click for close-upThe Internet is a trip.  It is a very strange phenomena.   It's very surreal.  Because that's the best word that sums it up.  You have the whole website thing.  The first one by the way, which is now the official Fan-club webpage, they started this thing six days after I got this role.  I mean we were a month away from shooting and we were months away from being on the air.  Six days after I got the role they had a web-page on me.  Which was pretty strange.   It is very flattering that somebody makes the effort to do these things but it's very surreal. 

You have websites, you have action figures that talk strange.
My son was in "Toys 'R Us" walking down the aisle: "Look, there's Mum!"  Honestly, that's true.  He was in there looking for a spaceship that he wanted: "Oh, that's Mum. I'll have that one!"  Which is now at the bottom of his toy-box, by the way. 

It was a very surreal experience but it was a lot of fun.   Trekkies are like no other fans in the world:  There is no more loyal and passionate group of people than Star Trek fans. 


Jeri Ryan on homosexuality:

click here for close-up...I think it's fine.  I have a lot of homosexual friends.   It's not an issue that bothers me or whatever.  I'm not homosexual but I have no problem with people who are.  There were a few scenes in Voyager where everybody thought: "Oh look!  Seven and the Captain!  They're gonna get together!"  And I got to be honest, there are a few scenes that make you go: "Oww, come on..."

There is one episode where Seven has her first date.  And there is a scene with the Captain where this romance idea comes up.  I think it gets to be a joke after a while. It's not anything the writers ever intended to do with the characters.  Really.  And there was a faked press-release on the Internet.   That the producers had released this especially to introduce the first gay character on Star Trek.  It's all a big myth.  It's not true.  However,   it would not surprise me if this subject was not going to be touched on by this character (Seven).  For an episode.  It's not going to be an ongoing theme for Star Trek to come out and be gay.  But Seven is the logical character for that to come up.  Because she has no pre-conceived sexuality.  And she is exploring every aspect of humanity.  So, it wouldn't surprise me if we had an episode or two.   But not with Captain Janeway.  No!  It's not going to be Seven and the Captain.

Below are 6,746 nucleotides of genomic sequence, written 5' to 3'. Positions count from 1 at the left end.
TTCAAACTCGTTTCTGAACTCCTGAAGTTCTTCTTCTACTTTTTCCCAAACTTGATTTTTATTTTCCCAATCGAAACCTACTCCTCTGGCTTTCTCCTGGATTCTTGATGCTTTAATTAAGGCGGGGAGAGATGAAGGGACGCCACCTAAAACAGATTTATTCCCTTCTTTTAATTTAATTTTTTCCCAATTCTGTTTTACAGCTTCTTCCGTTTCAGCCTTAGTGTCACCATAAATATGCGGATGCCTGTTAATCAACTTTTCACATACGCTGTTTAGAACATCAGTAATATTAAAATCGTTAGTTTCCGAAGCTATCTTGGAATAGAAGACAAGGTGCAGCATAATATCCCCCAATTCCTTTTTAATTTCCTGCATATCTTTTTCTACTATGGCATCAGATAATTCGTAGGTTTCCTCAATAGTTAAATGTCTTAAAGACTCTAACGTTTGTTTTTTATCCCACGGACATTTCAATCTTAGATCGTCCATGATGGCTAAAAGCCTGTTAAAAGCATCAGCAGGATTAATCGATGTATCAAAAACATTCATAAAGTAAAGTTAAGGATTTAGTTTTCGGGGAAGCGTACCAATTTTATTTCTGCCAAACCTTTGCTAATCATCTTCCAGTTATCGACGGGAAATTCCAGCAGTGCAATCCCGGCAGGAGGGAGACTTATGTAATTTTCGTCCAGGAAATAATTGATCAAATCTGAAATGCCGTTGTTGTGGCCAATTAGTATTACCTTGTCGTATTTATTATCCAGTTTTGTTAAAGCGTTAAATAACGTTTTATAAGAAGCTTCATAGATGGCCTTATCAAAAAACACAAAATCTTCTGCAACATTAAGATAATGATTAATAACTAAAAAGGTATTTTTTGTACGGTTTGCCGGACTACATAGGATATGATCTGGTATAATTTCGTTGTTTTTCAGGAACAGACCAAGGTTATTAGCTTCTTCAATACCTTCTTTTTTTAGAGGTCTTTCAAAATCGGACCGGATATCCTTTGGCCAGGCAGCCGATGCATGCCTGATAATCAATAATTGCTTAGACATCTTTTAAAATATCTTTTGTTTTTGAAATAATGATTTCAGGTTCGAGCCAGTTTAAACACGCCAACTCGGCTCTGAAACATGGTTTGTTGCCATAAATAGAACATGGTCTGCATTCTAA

Jeri Ryan on how long she will appear in Star Trek:

I have a three year contract.  The third year is season six.   There will be seven seasons.  At least seven.  There may come more after that. 


Jeri Ryan on her early childhood:

I was born in Munich.  My father was in the armed forces and we moved often to different cities.  It was was hard for me as a child to do that.   We lived in Germany, Kansas, Maryland, Hawaii, Georgia, Texas and Kentucky.   So it was a lot of moving around.  And then my Dad retired, so that my Brother and I could finish high-school in one place.  And I had to transfer to go to another High-School, which was an accident.  But it is probably a lot to go through as a kid.   Just when you are starting to put down roots then you have to yank up and you have to move again.  And most of the places that we moved were not necessarily military bases so a lot of the kids or their parents were not in the military.  They lived there their whole lives.  So that was hard.  Now, as an adult, I can look back on it and realize how much I gained from it.  I can appreciate the experiences that I got.  You learn to be very adaptable.  You learn to be very open to new people and situations.  And it certainly lent itself to my life as an actor, this sort of a nomadic lifestyle.   


Jeri Ryan on the difference between her breast and her elbows:

I work with a cast of practical jokers...
You might have heard this story probably somewhere...

click for close-upGarrett (Ensign Kim) and I were doing what we are calling walking talk.  We were walking side by side and just rehearsing and the director said "Cut!".  And I happened to keep walking and Garrett was turning around.  To guard his back he kind of turned around and grabbed my (breast), yeah definitely.  And turned bright red.  He was stuttering: "I'm sorry, sorry.  I thought it was your elbow!"  So, of course, all of the crew, all of those big teamsters were watching it.  They thought this was the funniest thing they've ever seen.  But Garrett went embarrassed to his trailer.  And a couple of the crew guys got some Post-It notes.  You know the sticky paper thing?  They wrote on one "ELBOW", with an arrow, on the other "NOT AN ELBOW".  And they went with this to Garretts trailer.   "Can we get another one out of you", they asked Garrett, and he came back to the set.  The crew keeps reminding me about this little story.

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Further Reading:


Here, complete in one volume, are the scripts for the original episodes of Star Trek: Voyager that brought Seven of Nine aboard Captain Janeway's ship. These powerful and thought-provoking narratives trace her tumultuous development from an anonymous Borg drone to a unique and exceptional individual, whose rediscovery of her own lost humanity has only just begun.